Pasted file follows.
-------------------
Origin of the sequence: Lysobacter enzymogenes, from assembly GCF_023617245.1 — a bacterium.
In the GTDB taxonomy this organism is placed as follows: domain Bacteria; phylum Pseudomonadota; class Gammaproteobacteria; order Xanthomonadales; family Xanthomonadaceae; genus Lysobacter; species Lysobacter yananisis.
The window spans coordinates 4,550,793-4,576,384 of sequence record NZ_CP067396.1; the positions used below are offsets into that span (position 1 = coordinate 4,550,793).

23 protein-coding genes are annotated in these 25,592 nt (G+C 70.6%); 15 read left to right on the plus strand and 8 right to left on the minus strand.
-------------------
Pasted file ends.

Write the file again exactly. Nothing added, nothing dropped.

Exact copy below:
Origin of the sequence: Lysobacter enzymogenes, from assembly GCF_023617245.1 — a bacterium.
In the GTDB taxonomy this organism is placed as follows: domain Bacteria; phylum Pseudomonadota; class Gammaproteobacteria; order Xanthomonadales; family Xanthomonadaceae; genus Lysobacter; species Lysobacter yananisis.
The window spans coordinates 4,550,793-4,576,384 of sequence record NZ_CP067396.1; the positions used below are offsets into that span (position 1 = coordinate 4,550,793).

23 protein-coding genes are annotated in these 25,592 nt (G+C 70.6%); 15 read left to right on the plus strand and 8 right to left on the minus strand.